2. Using the gcloud CLI, run the commands provided by Capella.

      3. Verify connectively to ensure that the applications connecting from the application VPC are using the private network correctly.

      Verifying Connectivity to Private Networks

      With a private network set up, it’s important to ensure that applications connecting from the application VPC are using the private network correctly.

      Hostname Resolution

      1. The first step whenever an application connects to a Capella cluster is to resolve the hostnames of all nodes in the cluster. Within the Capella UI, you can see the URL for the cluster, which is an SRV record containing multiple nodes of the cluster.

        You can retrieve the DNS SRV record for your cluster within the Wide Area Network section of the Connect tab.

        This hostname can be resolved using a command such as the following:

        nslookup -type=SRV _couchbases._tcp.cb.a-lxzt-gdkzoqfuu.cloud.couchbase.com
        Server:   	 127.0.0.53
        Address:    127.0.0.53#53
        
        Non-authoritative answer:
        _couchbases._tcp.cb.a-lxzt-gdkzoqfuu.cloud.couchbase.com    service = 0 0 11207 9qvj8x-f2oxhahtz.a-lxzt-gdkzoqfuu.cloud.couchbase.com.
        _couchbases._tcp.cb.a-lxzt-gdkzoqfuu.cloud.couchbase.com    service = 0 0 11207 jkzlapnfpklgjhtl.a-lxzt-gdkzoqfuu.cloud.couchbase.com.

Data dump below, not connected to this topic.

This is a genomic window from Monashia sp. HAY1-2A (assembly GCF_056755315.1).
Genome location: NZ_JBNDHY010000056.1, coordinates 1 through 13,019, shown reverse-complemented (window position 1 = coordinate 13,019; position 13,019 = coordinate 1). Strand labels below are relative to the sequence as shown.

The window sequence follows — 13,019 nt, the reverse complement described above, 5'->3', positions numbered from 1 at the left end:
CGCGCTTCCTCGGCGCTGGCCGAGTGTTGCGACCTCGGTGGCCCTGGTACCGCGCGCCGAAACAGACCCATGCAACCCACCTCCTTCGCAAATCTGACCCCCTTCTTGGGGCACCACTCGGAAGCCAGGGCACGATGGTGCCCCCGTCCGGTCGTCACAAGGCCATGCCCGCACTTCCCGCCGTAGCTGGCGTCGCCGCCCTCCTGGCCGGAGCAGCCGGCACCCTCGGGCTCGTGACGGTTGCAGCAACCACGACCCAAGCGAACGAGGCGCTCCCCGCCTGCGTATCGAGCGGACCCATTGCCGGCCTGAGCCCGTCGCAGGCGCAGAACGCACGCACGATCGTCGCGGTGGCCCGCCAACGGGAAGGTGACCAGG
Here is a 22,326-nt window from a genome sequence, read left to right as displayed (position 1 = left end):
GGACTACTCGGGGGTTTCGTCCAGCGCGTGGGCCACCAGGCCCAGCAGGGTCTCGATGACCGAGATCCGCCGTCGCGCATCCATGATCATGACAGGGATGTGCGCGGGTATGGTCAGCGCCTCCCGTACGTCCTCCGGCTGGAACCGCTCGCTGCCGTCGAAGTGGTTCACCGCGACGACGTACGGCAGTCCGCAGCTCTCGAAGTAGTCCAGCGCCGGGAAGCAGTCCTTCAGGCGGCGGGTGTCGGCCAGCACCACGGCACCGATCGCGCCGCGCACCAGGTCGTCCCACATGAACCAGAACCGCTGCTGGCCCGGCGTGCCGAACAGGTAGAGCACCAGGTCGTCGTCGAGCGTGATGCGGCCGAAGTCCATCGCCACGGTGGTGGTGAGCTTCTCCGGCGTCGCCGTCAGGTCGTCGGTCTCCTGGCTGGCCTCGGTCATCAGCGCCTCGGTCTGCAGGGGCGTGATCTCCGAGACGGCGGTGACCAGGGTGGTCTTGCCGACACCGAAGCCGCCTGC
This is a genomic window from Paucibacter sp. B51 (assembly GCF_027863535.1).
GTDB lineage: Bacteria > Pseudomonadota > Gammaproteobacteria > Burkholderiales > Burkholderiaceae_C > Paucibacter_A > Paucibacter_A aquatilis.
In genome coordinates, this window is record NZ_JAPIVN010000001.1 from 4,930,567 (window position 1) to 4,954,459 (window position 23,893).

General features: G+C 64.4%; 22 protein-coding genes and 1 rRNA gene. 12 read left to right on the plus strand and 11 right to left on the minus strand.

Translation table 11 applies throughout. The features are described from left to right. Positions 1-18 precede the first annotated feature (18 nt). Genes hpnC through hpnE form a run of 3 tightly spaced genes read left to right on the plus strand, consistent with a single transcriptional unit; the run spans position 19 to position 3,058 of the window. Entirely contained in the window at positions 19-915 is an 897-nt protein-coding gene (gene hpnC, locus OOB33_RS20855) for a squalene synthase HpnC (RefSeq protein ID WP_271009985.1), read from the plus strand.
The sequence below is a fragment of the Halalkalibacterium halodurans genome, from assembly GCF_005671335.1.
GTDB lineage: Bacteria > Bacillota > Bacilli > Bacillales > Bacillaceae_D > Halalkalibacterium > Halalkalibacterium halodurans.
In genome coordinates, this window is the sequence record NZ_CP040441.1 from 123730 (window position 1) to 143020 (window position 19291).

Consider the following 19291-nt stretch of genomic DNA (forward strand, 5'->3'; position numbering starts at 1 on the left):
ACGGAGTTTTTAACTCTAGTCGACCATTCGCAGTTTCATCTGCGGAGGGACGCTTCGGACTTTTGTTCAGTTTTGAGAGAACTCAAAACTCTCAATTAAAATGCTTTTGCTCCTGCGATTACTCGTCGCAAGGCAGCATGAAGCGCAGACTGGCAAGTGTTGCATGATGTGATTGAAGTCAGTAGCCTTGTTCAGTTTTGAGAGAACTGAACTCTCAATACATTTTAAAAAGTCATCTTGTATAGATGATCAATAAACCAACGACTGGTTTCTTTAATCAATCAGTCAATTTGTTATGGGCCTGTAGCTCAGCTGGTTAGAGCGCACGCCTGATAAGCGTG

_couchbases._tcp.cb.a-lxzt-gdkzoqfuu.cloud.couchbase.com    service = 0 0 11207 4ncgebm6lmtbxmkr.a-lxzt-gdkzoqfuu.cloud.couchbase.com.
      2. You should then resolve one of these individual hostnames returned from the SRV record, for example:

        nslookup 9qvj8x-f2oxhahtz.a-lxzt-gdkzoqfuu.cloud.couchbase.com
        Server:   	 127.0.0.53
        Address:    127.0.0.53#53
        
        Non-authoritative answer:
        Name:    9qvj8x-f2oxhahtz.a-lxzt-gdkzoqfuu.cloud.couchbase.com
        Address: 10.0.18.110
      3. If the DNS resolution is working correctly then you should see the private IP of the Capella Node (i.e. an IP from the cluster’s CIDR block). If you see that the public IP is returned for this node then you should validate that you have:

        • Enabled DNS resolution

        • Enabled DNS hostnames

        • Associated the hosted zone with your VPC

          See the Prerequisites section, above.

      Network Connectivity

      Now that you have validated that DNS resolution is working correctly, you should validate the network connectivity between your application instances and your Capella cluster.